In 1998, when Cadillac began creating a new design language for its models called “art and science,” graphic designer Anne-Marie LaVerge-Webb of GM’s corporate and brand identity group was called on to rethink the Cadillac emblem. The new design theme (fig. 2) aimed to combine suggestions of high technology and elegance through faceted shapes—inspired by the stealth fighter and by gemstones. LaVerge-Webb, a graduate of CCS in Detroit had come from an ad agency. She reviewed the history of the Cadillac emblem, which had appeared in many variatons over the years.
The designers, she said, reviewed dozens of emblems from grilles and trunks throughout Cadillac history, including rare items in a special collection kept in a drawer in the design studio in Warren. “The big question was whether the change would be evolutionary or revolutionary,” she said. She describes the choice as evolutionary, but it seems more dramatic than that.
The original Cadillac logo (fig. 1) is based on the family crest of the man for whom the company was named, the Gascon officer and minor aristocrat who founded Detroit in 1701—Antoine de La Mothe, Sieur de Cadillac. His coat of arms, like many family coats of arms, appears to have been concocted and borrowed from a more noble neighbor. This may be appropriate for a car that has often appealed to the self-made man—if the not the nouveau riche hustler.
For the new logo, however, there was a need to match a new body theme. Cadillac’s top designers and Wayne Cherry, head of all GM design, were involved. “Wayne wanted to be sure the logo looked like an essential part of the grille, not something tacked on,” LaVerge-Webb said. The new look of the cars was to be high tech, a “milled from solid metal” look. The group decided on a major changes to the traditional crest and wreath emblem. The new "Wreath & Crest" logo was unveiled at the 1999 Pebble Beach Concours d’Elegance, where collectors and designers assemble to appreciate collector cars. The shield wore the colors from Cadillac tradition: red, silver and blue, black and gold on a platinum background, aimed to suggest high technology. But the pearl-topped crown was gone as were the merlettes or ducks from the coat of arms of the original nobleman. The wreath was to be faceted, too, its leaves reinterpreted in a mechanical form.
The result suggested a Mondrian.
The “merlettes” or ducks had been used in an infamous ad campaign for the small Cadillac Catera, billed as “the Cadillac that zigs instead of zags.” One duck was seen swimming in the direction opposite the others. But on the new logo the merlettes were gone; many saw the ducks as collateral casualties of the failure of the Catera.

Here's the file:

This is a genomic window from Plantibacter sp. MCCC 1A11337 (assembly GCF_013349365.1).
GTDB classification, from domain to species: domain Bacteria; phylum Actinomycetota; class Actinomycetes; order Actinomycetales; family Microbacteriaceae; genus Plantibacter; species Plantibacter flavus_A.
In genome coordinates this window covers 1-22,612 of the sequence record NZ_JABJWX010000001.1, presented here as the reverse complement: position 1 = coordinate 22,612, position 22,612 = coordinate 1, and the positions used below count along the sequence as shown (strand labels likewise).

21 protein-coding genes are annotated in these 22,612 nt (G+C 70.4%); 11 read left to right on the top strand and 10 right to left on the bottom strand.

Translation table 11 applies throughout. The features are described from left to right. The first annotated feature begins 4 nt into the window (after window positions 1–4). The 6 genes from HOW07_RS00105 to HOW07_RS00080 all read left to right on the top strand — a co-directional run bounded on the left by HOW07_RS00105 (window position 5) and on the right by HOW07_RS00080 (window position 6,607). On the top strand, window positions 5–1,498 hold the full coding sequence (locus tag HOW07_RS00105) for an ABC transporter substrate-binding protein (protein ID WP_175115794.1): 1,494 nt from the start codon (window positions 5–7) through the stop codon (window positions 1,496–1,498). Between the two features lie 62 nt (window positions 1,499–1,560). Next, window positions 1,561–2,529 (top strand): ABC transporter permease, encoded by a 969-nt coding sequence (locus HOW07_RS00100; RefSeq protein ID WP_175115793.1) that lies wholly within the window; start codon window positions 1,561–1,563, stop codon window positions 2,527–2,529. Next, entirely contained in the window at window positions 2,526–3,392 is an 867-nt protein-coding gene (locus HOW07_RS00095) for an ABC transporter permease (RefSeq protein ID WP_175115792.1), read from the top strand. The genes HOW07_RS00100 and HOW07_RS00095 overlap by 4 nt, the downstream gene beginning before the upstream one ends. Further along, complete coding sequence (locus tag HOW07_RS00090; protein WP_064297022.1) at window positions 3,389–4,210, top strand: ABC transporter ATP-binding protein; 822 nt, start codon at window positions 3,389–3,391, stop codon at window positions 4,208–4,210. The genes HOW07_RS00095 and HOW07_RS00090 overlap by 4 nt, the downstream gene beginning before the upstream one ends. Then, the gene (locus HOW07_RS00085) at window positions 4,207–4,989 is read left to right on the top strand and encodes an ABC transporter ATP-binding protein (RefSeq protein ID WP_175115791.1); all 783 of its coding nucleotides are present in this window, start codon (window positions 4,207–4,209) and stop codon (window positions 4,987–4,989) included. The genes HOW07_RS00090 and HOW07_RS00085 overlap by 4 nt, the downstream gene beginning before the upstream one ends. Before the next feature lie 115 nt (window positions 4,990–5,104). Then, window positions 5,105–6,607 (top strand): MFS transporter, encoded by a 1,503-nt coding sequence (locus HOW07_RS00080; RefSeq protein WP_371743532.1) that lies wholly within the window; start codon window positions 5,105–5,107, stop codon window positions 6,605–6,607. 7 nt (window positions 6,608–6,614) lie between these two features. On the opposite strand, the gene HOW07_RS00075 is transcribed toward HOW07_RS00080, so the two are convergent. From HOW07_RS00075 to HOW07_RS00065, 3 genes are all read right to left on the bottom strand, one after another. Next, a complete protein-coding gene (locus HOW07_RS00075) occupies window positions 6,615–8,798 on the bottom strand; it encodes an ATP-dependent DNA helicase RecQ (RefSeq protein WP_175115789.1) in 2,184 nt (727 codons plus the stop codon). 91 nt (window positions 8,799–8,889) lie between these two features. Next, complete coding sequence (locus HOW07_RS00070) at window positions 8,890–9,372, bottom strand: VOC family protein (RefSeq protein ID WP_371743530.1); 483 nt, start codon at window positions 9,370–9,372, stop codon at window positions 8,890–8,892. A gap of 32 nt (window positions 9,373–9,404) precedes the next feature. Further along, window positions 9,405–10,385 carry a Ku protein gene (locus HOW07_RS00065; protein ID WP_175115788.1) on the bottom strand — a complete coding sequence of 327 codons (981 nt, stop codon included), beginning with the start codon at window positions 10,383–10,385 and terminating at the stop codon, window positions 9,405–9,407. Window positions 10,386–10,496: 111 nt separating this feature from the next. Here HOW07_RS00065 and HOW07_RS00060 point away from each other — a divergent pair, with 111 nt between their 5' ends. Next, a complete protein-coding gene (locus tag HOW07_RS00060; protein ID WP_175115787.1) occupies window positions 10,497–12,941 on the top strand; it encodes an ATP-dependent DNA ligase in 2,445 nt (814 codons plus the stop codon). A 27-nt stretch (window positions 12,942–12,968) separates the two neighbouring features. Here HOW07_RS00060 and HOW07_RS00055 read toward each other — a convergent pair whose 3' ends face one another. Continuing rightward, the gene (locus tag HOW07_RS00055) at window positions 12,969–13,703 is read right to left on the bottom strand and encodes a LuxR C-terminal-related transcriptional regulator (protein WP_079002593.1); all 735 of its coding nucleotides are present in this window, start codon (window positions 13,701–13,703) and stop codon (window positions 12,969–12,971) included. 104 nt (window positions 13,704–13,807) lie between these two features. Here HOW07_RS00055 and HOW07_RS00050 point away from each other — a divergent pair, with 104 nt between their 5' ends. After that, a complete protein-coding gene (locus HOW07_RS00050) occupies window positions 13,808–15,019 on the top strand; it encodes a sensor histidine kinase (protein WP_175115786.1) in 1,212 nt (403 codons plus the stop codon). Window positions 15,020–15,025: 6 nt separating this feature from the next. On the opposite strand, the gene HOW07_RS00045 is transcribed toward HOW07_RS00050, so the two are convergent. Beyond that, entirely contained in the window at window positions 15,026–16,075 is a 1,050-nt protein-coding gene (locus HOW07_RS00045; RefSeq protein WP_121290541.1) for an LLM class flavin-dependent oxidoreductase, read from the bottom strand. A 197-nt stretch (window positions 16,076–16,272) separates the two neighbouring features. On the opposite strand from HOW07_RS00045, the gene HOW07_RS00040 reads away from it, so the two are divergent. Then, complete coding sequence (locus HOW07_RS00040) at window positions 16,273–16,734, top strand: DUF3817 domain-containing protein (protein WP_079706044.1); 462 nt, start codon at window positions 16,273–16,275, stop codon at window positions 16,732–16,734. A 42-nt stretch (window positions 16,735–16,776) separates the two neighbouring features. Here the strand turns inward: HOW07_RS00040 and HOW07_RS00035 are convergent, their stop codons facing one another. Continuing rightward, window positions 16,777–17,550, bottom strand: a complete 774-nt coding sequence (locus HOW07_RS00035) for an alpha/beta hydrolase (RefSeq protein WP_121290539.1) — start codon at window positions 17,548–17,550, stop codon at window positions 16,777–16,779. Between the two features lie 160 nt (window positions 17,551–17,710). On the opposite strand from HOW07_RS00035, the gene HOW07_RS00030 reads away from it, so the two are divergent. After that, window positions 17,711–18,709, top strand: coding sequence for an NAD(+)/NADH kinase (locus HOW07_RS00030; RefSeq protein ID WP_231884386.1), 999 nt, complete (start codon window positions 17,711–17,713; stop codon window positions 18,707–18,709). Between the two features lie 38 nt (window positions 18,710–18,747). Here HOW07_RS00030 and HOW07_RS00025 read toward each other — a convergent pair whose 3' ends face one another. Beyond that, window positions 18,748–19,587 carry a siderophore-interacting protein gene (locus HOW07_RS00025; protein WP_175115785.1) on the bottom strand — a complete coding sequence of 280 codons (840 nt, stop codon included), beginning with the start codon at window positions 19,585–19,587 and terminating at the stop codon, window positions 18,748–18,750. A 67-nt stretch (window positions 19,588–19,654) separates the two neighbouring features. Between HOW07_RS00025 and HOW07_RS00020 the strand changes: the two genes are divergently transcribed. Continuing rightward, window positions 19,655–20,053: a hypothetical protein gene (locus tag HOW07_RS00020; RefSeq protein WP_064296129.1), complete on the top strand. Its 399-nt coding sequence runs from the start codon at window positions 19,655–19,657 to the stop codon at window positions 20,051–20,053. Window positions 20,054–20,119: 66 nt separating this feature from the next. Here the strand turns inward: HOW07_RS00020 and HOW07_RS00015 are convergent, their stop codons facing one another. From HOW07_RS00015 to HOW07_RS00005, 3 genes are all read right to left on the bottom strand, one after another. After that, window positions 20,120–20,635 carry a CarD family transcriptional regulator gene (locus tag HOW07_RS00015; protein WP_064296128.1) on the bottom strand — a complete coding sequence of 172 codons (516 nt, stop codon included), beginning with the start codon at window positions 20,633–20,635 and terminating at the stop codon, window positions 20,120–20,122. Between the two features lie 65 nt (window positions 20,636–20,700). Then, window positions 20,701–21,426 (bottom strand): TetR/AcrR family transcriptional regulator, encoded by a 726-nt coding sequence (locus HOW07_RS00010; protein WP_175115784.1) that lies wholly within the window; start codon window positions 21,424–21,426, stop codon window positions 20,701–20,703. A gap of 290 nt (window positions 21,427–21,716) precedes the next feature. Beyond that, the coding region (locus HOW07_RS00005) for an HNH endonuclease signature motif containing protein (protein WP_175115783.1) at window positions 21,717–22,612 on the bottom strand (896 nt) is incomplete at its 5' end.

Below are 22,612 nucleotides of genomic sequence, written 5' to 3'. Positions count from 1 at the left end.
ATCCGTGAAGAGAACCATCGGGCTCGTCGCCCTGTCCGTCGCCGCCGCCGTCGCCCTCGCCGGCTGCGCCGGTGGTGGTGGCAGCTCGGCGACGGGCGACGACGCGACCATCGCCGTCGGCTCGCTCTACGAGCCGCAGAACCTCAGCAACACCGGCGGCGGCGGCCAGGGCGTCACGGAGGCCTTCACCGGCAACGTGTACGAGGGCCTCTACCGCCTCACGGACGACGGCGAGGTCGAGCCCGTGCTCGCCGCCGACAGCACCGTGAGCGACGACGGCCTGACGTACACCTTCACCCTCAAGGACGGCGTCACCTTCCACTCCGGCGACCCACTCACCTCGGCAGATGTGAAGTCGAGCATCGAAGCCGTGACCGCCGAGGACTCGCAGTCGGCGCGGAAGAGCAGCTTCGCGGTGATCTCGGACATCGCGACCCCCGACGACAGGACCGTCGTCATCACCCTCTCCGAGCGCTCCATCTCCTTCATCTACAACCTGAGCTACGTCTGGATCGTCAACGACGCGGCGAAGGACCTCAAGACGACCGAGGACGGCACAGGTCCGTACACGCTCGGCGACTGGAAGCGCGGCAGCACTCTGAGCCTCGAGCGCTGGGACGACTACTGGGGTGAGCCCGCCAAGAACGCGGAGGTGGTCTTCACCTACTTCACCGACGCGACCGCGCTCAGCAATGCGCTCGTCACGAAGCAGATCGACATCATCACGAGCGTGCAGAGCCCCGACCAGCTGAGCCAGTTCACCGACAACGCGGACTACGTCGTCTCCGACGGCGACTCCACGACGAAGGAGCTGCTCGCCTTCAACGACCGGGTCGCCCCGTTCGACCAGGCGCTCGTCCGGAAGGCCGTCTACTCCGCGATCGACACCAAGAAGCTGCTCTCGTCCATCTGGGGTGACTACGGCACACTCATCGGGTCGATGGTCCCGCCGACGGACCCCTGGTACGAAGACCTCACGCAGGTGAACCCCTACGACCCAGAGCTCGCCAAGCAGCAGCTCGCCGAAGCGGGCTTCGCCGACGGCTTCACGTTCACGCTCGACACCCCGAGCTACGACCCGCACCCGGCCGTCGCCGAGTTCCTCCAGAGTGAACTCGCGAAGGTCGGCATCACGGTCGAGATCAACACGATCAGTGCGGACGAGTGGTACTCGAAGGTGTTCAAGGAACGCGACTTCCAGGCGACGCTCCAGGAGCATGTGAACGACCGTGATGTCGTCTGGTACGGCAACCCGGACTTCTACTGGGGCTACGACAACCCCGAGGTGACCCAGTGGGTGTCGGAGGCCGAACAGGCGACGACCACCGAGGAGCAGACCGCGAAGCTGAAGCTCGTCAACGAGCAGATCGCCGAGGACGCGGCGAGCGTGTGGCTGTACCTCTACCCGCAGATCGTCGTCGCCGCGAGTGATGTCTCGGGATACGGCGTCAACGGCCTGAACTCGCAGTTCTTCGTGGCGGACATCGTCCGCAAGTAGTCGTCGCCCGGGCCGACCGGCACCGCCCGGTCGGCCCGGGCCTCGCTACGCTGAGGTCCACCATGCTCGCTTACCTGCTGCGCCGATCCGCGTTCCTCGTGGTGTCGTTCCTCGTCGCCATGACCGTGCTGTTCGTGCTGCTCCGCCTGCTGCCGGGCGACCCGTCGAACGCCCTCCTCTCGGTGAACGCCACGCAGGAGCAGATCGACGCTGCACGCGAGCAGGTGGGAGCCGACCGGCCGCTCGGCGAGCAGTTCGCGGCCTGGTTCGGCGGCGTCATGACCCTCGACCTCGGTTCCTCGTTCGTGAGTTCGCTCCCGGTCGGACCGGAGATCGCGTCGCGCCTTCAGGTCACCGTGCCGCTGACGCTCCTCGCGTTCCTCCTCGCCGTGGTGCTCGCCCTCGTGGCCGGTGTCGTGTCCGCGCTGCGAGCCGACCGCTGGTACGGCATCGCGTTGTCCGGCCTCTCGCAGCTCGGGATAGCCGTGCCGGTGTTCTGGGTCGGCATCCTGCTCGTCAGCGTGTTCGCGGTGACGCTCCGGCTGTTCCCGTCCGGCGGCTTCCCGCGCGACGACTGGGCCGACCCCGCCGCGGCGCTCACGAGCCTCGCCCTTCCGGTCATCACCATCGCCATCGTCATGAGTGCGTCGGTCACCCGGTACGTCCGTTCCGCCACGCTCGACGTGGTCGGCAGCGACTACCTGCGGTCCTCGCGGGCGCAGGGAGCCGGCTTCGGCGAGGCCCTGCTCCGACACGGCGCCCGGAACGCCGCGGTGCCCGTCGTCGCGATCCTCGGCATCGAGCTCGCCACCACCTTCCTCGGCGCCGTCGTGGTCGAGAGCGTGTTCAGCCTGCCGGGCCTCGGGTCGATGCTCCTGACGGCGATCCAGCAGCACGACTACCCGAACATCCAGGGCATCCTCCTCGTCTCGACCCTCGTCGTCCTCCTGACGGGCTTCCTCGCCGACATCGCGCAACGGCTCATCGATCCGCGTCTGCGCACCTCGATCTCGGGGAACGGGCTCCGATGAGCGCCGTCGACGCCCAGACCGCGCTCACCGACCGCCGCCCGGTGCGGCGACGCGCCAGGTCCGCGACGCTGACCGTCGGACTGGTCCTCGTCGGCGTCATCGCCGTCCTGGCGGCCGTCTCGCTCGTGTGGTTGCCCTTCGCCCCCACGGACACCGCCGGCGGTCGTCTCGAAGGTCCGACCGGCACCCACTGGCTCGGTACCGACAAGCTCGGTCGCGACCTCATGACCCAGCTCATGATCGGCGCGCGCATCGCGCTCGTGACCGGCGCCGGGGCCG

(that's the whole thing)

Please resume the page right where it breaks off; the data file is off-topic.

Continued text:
“We wanted to make it less fussy, more technical. The look we were aiming for was the milled out of a single billet of aluminum. The ducks felt fussy,” she said. Furthering the high tech theme, the typeface for model designations is a handdrawn and modified version of Serpentine.
Removing the crown was also read by some as a quiet abandonment of Cadillac’s long time proud motto, “The standard of the world,” a claim no longer supported by sales, quality or customer satisfaction ratings. Beyond the hundreds of drawings for the new logo, considerations of materials and manufacturing took over. Even a few pennies of cost figure in acceptance of logo designs as in all parts of the auto industry, where costs are multiplied over millions of cars. The physical logos and other graphics are tested extensively over two years for endurance to heat, cold, and salt damage.
Stereolithography is used to produce models for visual testing for size: proportion of the logo to body shape and position is critical. Logo sizes and shapes vary according the vehicle of course: the current Escalade SUV and truck wears the largest Cadillac logo ever. It is known internally as “the frisbee.” Cadillac recently introduced the high performance CTS-V model, with a Corvette engine. It is the first of a new “V” line whose logo (fig. 3) squeezes and angles the colors of the basic crest so they suggest a racing flag and attaches them to a V evoking V shaped engines. The V is tilted as if with speed. The logo for V-Series models employs the same basic elements. But according to Kip Wasenko, design director, GM Performance Division, who oversaw the design of the V-Series logo.”While its colors are meant to depict the ’luxury’ side of Cadillac, its vertical orientation and its forward-leaning angle to the right are both meant to depict motion and performance.”